Two weeks ago, I volunteered for the Southwest Regional Collegiate Cyber Defense Competition (CCDC) at The University of Tulsa. At a high level, CCDC is a competition for college teams to form mock IT organizations (a “Blue Team”) for a fictional enterprise-scale company.
Photo by Kate V.
They must take over the network they were given, repair/rebuild it as necessary, secure it, maintain business critical services (which are scored for points), and respond to various real-world challenges/requests — called “injects.” Meanwhile, information security professionals (“Red Team”) try to exfiltrate sensitive data and gain control over internal systems. Points are awarded for keeping scored services online and responding appropriately to injects. Points are lost when Red Team accomplishes an objective, but half of those points can be regained by identifying and formally reporting on the incident. Finally, for critical services under SLA, points are lost for extended outages.
Build Lab — Brady imaging computers the night before the game. Ten years ago, I took “Business & Society” in this room. My only class ever in what was then called the “Business Administration Hall (BAH)”.
For as serious as all of this sounds, some comic relief: the scenario this year was, in essence, Jurassic Park. Blue Team was flown in as an emergency relief team after “Triassic Park” had to be evacuated following a severe storm. It was lightly implied that the previous IT team may have been eaten by dinosaurs. Relatedly, aside from the suite of typical services (website, email, active directory, etc.), game organizers built a custom “electric fence control” simulated service that required a lot of maintenance. If a team’s electric fences went down, not only would they start losing points because of the critical SLA on the fence, but also the dinosaurs would escape and attack the team room!
I was brought on board to project manage injects, assist in writing and grading them, and to “stage manage” their execution during the game. I also threw together the park’s little website and maintained a list of users that we could use as in-game characters so that teams had “real” users with real accounts and verifiable identities.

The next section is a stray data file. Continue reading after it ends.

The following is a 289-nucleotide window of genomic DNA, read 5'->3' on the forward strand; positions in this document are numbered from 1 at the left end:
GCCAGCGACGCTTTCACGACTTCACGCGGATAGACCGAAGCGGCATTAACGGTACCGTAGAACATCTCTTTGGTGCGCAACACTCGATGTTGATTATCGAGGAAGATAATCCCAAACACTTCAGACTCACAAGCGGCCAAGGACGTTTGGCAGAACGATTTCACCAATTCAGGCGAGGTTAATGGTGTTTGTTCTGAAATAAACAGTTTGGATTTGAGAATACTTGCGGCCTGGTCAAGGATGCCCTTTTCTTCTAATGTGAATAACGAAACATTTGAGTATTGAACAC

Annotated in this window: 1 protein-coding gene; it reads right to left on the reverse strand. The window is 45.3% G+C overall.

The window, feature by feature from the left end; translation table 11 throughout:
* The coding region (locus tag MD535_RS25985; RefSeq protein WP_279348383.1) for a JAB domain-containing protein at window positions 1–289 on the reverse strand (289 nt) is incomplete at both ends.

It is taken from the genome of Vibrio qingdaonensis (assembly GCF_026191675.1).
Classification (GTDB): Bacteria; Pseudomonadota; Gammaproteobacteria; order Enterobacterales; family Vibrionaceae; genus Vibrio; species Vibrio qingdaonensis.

Drafting Injects: Educational Objectives as User Stories
As a Product Owner, when I consult with clients, I don’t want them to dump technical requirements onto my team — we want to know what drives their work so we can work toward delivering on goals.
That felt like what we did for the game — both the injects and the network operations teams structured our work around educational objectives. What skills do we want to test students on or encourage them to learn? The theme for this year was automation, so many of our injects encouraged students to automate routine tasks, whether explicitly (“Automate the electric fence maintenance”) or implicitly (“Provision 75 new user accounts”).
Conversely, I’m usually on the watch for unnecessary technical complexity because that is often a sign of scope creep. But in this instance, complexity was occasionally part of that objective. Professionals often inherit over-engineered solutions or have to tame systems that were built on shifting requirements over years.
Photo by Kate V. — Not entirely sure what precipitated this, could be anything.
Next, we determined what the “answer” needed to be. From “What do you need to learn?” to “What do you need to do/create to demonstrate that?”
An example, “Map a Network Drive”
- Learning objectives:
- This is a very common administration task
- This should be executed through a Domain Group Policy configuration; GPO is a critical skill for management of a corporate IT environment.
- Success criteria:
- The share should be mounted when the user logs in…
- …with proper permissions and only for the correct users.
- Blue Team should respond professionally to the request…
- …in a manner that is tailored to the audience it came from.
Finally, “who is asking for this?” I edited technical injects using the CIO’s technical voice. I used the CEO’s more goals-oriented voice for policy/business injects. This particular example is an ideal request to come from outside IT — Ellie Sattler (the botanist from the movie) made this request because it directly enables a workflow goal for her.
We have some medical reports that we use frequently. Unfortunately, it’s quite difficult to access on the network share. We currently access them by browsing to a directory called “medical-records” on \\spike\ but it is buried in a ton of other stuff […] I can never remember where it is and it takes a long time for me to locate a file using Search over the park’s wifi. Can you please create a share that’s easier for Medical department users team to get to? Can it show up as drive letter M: or something, automatically when we login to our machines?